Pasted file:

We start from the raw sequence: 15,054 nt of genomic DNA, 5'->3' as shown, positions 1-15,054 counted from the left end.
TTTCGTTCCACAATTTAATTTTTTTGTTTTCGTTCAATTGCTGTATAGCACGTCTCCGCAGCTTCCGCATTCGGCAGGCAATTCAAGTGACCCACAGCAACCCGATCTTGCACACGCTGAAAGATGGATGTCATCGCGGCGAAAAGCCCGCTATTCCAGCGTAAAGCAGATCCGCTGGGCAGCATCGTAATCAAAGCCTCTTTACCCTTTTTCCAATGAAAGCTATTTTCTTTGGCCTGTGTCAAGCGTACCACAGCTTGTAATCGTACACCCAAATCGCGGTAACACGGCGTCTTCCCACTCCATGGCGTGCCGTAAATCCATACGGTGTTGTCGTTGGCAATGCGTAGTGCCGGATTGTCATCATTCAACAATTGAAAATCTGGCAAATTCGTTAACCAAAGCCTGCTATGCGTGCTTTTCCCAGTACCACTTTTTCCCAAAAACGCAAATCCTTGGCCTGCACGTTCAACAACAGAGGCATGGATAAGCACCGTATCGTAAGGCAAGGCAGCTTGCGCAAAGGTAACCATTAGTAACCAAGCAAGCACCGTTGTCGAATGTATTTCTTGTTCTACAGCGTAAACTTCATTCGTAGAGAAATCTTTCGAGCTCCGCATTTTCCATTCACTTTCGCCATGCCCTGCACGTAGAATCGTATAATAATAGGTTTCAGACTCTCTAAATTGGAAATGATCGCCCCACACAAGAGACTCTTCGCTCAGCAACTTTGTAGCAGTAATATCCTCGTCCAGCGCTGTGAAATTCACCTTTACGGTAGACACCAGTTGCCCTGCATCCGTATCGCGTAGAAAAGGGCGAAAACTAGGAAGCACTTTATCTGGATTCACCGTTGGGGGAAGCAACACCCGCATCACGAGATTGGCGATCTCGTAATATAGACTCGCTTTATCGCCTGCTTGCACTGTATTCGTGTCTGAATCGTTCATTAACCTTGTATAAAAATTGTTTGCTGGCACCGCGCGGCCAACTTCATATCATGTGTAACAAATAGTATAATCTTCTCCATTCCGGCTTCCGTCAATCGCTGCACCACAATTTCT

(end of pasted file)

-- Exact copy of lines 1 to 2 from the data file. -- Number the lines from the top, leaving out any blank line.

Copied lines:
We start from the raw sequence: 15,054 nt of genomic DNA, 5'->3' as shown, positions 1-15,054 counted from the left end.
TTTCGTTCCACAATTTAATTTTTTTGTTTTCGTTCAATTGCTGTATAGCACGTCTCCGCAGCTTCCGCATTCGGCAGGCAATTCAAGTGACCCACAGCAACCCGATCTTGCACACGCTGAAAGATGGATGTCATCGCGGCGAAAAGCCCGCTATTCCAGCGTAAAGCAGATCCGCTGGGCAGCATCGTAATCAAAGCCTCTTTACCCTTTTTCCAATGAAAGCTATTTTCTTTGGCCTGTGTCAAGCGTACCACAGCTTGTAATCGTACACCCAAATCGCGGTAACACGGCGTCTTCCCACTCCATGGCGTGCCGTAAATCCATACGGTGTTGTCGTTGGCAATGCGTAGTGCCGGATTGTCATCATTCAACAATTGAAAATCTGGCAAATTCGTTAACCAAAGCCTGCTATGCGTGCTTTTCCCAGTACCACTTTTTCCCAAAAACGCAAATCCTTGGCCTGCACGTTCAACAACAGAGGCATGGATAAGCACCGTATCGTAAGGCAAGGCAGCTTGCGCAAAGGTAACCATTAGTAACCAAGCAAGCACCGTTGTCGAATGTATTTCTTGTTCTACAGCGTAAACTTCATTCGTAGAGAAATCTTTCGAGCTCCGCATTTTCCATTCACTTTCGCCATGCCCTGCACGTAGAATCGTATAATAATAGGTTTCAGACTCTCTAAATTGGAAATGATCGCCCCACACAAGAGACTCTTCGCTCAGCAACTTTGTAGCAGTAATATCCTCGTCCAGCGCTGTGAAATTCACCTTTACGGTAGACACCAGTTGCCCTGCATCCGTATCGCGTAGAAAAGGGCGAAAACTAGGAAGCACTTTATCTGGATTCACCGTTGGGGGAAGCAACACCCGCATCACGAGATTGGCGATCTCGTAATATAGACTCGCTTTATCGCCTGCTTGCACTGTATTCGTGTCTGAATCGTTCATTAACCTTGTATAAAAATTGTTTGCTGGCACCGCGCGGCCAACTTCATATCATGTGTAACAAATAGTATAATCTTCTCCATTCCGGCTTCCGTCAATCGCTGCACCACAATTTCT